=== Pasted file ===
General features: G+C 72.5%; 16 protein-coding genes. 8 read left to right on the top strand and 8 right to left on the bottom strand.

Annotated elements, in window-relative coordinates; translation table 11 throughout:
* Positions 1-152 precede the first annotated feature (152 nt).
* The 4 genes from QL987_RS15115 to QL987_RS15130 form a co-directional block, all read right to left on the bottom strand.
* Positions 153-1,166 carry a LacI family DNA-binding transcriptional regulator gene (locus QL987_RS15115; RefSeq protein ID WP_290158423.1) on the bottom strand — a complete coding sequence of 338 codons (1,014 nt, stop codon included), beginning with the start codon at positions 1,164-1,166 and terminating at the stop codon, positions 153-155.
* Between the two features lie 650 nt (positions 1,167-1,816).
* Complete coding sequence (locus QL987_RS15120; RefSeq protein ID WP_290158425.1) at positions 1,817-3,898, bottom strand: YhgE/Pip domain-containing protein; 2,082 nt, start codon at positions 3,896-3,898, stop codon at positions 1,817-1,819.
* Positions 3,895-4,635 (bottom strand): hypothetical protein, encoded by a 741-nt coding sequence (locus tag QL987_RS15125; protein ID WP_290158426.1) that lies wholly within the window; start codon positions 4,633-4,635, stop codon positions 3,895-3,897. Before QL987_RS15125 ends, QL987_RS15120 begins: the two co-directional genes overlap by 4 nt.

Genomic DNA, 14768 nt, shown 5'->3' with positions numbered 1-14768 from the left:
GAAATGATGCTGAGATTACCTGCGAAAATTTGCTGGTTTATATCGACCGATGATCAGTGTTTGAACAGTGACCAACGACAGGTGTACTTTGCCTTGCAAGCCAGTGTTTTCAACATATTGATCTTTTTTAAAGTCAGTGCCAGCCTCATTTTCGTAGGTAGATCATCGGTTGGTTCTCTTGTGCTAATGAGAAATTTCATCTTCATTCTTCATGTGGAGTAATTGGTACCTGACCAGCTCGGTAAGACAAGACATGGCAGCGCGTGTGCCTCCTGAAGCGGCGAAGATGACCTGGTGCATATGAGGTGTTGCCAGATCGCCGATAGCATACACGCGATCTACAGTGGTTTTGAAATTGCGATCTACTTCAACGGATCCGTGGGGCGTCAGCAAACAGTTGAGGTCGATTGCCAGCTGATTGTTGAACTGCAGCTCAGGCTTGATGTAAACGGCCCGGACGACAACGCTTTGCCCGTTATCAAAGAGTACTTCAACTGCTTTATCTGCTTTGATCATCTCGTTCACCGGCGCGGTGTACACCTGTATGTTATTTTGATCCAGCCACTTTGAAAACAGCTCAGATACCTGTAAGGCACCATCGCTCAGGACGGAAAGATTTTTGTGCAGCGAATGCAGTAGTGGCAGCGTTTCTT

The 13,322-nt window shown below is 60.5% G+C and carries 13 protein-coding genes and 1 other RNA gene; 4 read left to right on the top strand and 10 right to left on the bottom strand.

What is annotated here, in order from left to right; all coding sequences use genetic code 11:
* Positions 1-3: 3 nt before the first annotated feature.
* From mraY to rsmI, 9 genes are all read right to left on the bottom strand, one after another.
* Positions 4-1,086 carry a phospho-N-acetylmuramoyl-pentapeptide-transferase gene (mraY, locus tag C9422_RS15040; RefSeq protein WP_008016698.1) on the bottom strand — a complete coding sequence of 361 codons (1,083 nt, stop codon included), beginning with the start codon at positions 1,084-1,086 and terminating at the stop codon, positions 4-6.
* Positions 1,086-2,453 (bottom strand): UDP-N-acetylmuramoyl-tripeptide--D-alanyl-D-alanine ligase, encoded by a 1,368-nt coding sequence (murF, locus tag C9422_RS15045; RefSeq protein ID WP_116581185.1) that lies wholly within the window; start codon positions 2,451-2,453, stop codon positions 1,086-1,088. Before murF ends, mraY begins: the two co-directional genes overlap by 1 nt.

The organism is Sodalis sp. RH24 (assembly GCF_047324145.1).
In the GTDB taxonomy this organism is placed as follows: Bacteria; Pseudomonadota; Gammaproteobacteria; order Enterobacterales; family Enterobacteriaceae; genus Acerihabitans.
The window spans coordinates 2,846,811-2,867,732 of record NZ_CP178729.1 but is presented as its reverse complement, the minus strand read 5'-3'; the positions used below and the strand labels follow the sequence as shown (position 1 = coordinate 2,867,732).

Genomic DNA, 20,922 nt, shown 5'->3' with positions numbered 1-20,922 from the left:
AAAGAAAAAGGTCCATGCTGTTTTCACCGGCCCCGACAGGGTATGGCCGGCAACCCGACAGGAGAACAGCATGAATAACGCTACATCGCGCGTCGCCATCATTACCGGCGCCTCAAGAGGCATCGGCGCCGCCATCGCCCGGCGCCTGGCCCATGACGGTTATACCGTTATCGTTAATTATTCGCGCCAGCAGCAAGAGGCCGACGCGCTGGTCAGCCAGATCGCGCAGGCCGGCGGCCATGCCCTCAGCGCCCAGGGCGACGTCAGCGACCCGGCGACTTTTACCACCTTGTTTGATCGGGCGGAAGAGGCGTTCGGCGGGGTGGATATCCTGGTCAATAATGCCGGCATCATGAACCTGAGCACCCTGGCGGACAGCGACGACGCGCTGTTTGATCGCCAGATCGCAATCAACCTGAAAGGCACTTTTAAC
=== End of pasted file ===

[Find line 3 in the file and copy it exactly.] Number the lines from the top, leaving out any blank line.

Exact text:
* Positions 1-152 precede the first annotated feature (152 nt).